Electrodeposited multilayer films with giant magnetoresistance (GMR): Progress and problems

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Abstract

The giant magnetoresistance (GMR) effect was discovered in 1988 in nanoscale metallic ferromagnetic/non-magnetic (FM/NM) multilayers. By now, devices based on this phenomenon have been widely commercialized which use multilayered structures manufactured via physical deposition (PD) methods, mainly sputtering. It was shown in the early 1990s that electrodeposition (ED) is also capable of producing multilayered magnetic nanostructures exhibiting a significant GMR effect. These layered structures include multilayer films similar to those prepared by PD methods on macroscopic substrates and multilayered nanowires deposited into nanosized template pores, the latter ones being unique to the ED technique. Whereas ED multilayered nanowires can exhibit a GMR effect comparable to the values obtained on PD multilayer films, the GMR values achieved on ED multilayer films still remain inferior to them and, quite often, require high magnetic fields for saturation. Therefore, in spite of the relative simplicity and cost-effectiveness of the ED method, the GMR characteristics of ED multilayer films are still not competitive with the corresponding parameters of their PD counterparts. The main purpose of the present review is to give a summary of the progress achieved over the last one and a half decades on ED multilayer films with GMR effect and to critically evaluate the GMR results reported for various element combinations accessible to the ED technique for the preparation of FM/NM multilayer films (ED multilayered nanowires will be treated very briefly only). In order to promote an understanding of the inferior behavior of ED multilayer films, a detailed discussion of the magnetoresistance effects occurring in bulk homogeneous ferromagnets as well as in magnetic nanostructures (FM/NM multilayers and granular alloys) will be provided. Particular attention will be paid to the case of non-ideal magnetic nanostructures which contain both FM and superparamagnetic (SPM) regions. This is an essential ingredient in explaining the high saturation field of GMR commonly observed in ED multilayer films. In addition to the GMR magnitude, this is another characteristic decisively influencing the magnetic field sensitivity, a key feature concerning applications in sensor devices. The controversial results reported for the spacer layer thickness dependence of GMR in ED multilayer films will also be discussed. It is pointed out that the still inferior GMR characteristics of ED multilayer films can be to a large extent ascribed to microstructural features leading to the appearance of SPM regions, pinholes in the spacer layers and probably not sufficiently perfect interfaces between the FM and NM layers. The origin of the latter deficiency is not yet well understood although it is clearly one of the main causes of a weak interlayer coupling (if there is any coupling at all) and, thus, a small degree of antiparallel alignment leading to a reduced GMR effect. Works will also be described in which attempts were made to produce ED multilayer films with view on possible applications in GMR sensor devices. Finally, problems will be identified which should still be solved in order to make the properties of ED multilayer films attractive for GMR applications.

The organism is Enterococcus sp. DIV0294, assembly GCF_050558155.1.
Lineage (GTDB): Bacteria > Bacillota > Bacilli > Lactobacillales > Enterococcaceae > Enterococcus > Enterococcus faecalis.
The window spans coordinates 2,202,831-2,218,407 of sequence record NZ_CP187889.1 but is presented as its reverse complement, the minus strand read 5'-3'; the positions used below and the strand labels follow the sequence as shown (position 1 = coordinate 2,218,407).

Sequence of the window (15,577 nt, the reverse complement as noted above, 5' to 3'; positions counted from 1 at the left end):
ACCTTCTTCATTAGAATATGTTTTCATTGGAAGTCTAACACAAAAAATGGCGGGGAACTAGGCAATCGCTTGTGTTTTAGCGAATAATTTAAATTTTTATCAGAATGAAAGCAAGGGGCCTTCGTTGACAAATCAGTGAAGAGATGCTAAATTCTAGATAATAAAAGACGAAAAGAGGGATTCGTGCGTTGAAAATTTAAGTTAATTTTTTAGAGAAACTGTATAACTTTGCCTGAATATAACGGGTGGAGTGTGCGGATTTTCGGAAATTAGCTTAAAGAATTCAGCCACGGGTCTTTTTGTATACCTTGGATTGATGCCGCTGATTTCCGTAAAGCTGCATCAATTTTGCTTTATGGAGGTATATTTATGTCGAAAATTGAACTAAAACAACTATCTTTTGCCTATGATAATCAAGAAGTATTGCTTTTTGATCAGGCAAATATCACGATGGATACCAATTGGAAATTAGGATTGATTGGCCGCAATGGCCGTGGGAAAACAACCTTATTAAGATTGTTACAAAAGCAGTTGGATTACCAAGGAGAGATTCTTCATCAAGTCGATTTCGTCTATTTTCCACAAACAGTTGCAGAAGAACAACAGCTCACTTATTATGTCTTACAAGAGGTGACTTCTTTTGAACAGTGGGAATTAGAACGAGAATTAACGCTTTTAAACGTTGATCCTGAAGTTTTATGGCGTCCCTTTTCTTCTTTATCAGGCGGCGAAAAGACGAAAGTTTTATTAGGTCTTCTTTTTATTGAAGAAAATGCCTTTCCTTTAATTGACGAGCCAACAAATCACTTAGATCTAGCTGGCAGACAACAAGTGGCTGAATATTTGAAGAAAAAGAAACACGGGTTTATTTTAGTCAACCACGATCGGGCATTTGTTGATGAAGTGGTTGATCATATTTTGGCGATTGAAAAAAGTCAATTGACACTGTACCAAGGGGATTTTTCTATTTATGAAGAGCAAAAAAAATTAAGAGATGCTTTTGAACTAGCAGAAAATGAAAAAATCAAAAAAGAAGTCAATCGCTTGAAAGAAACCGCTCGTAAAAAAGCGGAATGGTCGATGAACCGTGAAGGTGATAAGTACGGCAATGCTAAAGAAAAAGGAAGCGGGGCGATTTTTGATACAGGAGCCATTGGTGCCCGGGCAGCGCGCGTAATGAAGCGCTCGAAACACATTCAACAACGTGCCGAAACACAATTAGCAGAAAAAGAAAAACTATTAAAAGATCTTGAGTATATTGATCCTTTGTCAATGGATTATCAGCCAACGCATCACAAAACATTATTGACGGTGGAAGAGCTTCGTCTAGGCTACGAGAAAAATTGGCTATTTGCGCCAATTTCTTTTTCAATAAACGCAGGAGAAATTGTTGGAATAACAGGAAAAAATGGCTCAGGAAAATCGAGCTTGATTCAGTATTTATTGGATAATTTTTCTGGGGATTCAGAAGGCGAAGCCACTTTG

Original languageEnglish
Pages (from-to)107-245
Number of pages139
JournalProgress in Materials Science
Volume55
Issue number3
DOIs
Publication statusPublished - Mar 1 2010

ASJC Scopus subject areas

  • Materials Science(all)

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